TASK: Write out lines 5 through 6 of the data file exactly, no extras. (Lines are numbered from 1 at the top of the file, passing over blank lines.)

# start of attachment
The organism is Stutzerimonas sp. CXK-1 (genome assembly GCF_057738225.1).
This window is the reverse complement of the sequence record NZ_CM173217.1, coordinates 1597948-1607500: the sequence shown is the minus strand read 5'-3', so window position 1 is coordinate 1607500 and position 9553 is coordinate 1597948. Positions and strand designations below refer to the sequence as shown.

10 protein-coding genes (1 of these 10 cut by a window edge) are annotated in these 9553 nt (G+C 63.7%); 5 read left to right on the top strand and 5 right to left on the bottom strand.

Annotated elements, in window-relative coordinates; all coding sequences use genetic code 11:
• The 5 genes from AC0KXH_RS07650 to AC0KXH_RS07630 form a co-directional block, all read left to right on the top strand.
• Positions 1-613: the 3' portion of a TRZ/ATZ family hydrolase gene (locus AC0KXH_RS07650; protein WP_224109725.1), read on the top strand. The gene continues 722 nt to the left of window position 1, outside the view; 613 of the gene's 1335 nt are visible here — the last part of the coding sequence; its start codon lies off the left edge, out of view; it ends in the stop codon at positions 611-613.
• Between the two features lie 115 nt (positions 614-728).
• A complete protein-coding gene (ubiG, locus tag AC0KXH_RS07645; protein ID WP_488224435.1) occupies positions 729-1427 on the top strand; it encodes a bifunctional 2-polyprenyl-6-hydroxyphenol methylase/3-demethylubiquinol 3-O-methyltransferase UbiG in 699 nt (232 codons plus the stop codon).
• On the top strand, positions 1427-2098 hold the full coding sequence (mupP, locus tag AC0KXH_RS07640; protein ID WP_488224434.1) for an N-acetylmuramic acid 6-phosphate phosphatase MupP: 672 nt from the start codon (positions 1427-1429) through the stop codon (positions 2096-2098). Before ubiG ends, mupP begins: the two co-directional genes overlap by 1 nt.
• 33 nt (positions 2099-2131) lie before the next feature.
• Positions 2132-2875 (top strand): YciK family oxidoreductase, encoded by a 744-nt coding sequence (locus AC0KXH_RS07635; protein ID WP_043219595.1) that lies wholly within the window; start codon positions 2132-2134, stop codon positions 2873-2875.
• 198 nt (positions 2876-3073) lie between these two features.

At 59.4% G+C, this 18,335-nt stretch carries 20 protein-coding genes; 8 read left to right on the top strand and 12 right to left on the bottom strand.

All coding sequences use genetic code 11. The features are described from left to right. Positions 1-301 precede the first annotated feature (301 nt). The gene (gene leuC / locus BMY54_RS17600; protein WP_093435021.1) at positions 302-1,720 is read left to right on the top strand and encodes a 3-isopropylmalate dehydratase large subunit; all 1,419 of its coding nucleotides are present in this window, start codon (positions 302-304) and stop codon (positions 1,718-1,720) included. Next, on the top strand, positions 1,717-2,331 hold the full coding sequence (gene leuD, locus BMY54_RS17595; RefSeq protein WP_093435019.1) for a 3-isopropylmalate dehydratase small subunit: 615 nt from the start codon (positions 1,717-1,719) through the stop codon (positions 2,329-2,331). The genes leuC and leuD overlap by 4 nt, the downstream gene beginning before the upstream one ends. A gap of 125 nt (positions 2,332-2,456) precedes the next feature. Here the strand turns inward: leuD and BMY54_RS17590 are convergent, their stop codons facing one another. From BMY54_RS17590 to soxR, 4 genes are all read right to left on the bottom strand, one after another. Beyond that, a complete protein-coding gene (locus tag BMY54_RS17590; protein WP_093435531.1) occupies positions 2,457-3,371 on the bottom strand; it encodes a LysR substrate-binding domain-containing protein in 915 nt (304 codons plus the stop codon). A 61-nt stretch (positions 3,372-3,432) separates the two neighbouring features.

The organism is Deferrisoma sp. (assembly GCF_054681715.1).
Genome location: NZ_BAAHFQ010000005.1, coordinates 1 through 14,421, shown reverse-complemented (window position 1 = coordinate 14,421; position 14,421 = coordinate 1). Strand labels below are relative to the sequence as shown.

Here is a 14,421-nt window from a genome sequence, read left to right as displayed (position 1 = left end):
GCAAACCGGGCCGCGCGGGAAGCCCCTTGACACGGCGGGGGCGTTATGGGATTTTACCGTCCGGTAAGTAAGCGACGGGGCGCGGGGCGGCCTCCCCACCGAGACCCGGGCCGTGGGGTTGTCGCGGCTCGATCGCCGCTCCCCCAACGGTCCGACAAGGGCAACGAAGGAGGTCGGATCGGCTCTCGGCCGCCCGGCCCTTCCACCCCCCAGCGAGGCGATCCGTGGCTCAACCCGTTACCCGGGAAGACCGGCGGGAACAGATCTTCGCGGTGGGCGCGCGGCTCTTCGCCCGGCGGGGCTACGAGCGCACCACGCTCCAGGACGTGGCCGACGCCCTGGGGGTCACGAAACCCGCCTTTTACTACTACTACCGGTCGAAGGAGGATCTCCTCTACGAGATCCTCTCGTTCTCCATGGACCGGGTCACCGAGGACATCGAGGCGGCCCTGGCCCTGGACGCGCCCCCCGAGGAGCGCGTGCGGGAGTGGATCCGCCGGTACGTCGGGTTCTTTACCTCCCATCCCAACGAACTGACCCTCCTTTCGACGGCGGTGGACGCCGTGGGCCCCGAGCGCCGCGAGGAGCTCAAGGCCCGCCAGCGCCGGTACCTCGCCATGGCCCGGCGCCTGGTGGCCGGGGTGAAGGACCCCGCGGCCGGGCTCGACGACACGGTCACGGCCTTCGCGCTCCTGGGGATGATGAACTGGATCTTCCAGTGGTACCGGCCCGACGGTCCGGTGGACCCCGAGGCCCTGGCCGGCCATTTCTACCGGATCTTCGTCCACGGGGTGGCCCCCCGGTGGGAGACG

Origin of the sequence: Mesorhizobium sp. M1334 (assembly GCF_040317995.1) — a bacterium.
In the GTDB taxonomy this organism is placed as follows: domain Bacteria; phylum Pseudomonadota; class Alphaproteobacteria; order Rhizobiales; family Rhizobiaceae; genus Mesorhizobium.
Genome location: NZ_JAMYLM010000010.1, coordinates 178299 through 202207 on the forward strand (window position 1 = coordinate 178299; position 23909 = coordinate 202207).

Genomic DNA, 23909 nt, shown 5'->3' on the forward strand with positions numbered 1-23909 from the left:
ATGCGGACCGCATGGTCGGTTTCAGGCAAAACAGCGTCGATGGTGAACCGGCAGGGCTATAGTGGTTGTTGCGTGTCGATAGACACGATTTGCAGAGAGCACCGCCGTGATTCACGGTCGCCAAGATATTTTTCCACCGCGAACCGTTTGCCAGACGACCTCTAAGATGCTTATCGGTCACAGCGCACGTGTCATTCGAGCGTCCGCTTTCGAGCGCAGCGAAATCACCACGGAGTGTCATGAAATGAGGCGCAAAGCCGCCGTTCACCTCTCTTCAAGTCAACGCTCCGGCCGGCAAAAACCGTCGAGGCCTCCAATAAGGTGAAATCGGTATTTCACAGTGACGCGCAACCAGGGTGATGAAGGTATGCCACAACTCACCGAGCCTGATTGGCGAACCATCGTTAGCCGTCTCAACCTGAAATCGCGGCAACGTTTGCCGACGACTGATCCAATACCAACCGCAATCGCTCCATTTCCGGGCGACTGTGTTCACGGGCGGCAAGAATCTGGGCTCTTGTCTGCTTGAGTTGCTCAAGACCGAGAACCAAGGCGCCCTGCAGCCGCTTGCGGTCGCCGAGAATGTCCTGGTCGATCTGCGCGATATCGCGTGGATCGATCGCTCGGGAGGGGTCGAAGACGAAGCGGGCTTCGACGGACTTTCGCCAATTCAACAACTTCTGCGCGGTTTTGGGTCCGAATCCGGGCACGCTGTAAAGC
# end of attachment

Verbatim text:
• The 5 genes from AC0KXH_RS07650 to AC0KXH_RS07630 form a co-directional block, all read left to right on the top strand.
• Positions 1-613: the 3' portion of a TRZ/ATZ family hydrolase gene (locus AC0KXH_RS07650; protein WP_224109725.1), read on the top strand. The gene continues 722 nt to the left of window position 1, outside the view; 613 of the gene's 1335 nt are visible here — the last part of the coding sequence; its start codon lies off the left edge, out of view; it ends in the stop codon at positions 611-613.